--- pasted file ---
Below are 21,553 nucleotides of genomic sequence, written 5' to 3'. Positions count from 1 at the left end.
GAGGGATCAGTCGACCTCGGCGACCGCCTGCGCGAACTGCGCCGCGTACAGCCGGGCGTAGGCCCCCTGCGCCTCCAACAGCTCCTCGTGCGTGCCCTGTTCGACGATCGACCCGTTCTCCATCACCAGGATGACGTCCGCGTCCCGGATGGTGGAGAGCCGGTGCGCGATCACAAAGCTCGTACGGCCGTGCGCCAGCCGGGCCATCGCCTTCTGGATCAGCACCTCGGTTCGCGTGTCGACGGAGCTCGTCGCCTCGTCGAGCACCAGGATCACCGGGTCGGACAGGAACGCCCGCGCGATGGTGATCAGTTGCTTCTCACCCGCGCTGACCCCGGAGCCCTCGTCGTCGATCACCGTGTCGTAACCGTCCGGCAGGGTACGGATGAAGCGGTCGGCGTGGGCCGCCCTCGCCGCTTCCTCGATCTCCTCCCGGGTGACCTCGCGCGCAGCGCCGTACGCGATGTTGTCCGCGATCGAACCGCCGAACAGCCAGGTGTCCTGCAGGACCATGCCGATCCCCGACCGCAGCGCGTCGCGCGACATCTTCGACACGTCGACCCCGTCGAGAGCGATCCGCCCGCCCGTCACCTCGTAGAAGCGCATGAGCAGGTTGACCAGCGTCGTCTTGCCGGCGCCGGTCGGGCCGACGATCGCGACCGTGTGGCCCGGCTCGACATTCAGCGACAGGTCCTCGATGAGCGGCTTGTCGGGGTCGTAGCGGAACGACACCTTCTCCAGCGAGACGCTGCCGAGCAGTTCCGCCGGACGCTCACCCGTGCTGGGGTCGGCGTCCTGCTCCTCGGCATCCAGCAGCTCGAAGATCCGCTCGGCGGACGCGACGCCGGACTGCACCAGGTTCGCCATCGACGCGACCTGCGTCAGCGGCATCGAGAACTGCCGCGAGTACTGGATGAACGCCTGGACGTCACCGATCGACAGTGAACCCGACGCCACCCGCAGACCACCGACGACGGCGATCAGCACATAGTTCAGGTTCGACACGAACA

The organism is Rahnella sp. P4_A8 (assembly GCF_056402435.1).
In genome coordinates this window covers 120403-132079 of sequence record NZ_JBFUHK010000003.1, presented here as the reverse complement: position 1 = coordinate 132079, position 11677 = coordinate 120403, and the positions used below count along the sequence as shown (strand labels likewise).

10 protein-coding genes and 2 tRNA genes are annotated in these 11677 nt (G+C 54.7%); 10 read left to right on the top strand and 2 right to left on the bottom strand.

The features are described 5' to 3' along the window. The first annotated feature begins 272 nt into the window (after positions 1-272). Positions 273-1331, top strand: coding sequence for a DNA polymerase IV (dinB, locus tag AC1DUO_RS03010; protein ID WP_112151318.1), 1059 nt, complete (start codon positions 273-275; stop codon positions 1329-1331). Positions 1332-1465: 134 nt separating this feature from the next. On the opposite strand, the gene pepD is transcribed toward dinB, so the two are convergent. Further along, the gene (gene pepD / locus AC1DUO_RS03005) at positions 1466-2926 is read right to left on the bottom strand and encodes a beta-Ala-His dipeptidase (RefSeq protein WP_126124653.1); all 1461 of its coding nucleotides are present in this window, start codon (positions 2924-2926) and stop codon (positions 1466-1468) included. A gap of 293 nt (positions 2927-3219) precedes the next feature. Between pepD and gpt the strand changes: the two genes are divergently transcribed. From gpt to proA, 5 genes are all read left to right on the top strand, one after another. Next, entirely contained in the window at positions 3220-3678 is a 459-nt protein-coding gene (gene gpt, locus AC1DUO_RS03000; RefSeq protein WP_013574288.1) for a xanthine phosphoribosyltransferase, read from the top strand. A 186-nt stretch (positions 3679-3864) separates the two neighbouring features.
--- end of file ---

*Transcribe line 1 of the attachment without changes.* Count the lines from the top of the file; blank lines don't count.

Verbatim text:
Below are 21,553 nucleotides of genomic sequence, written 5' to 3'. Positions count from 1 at the left end.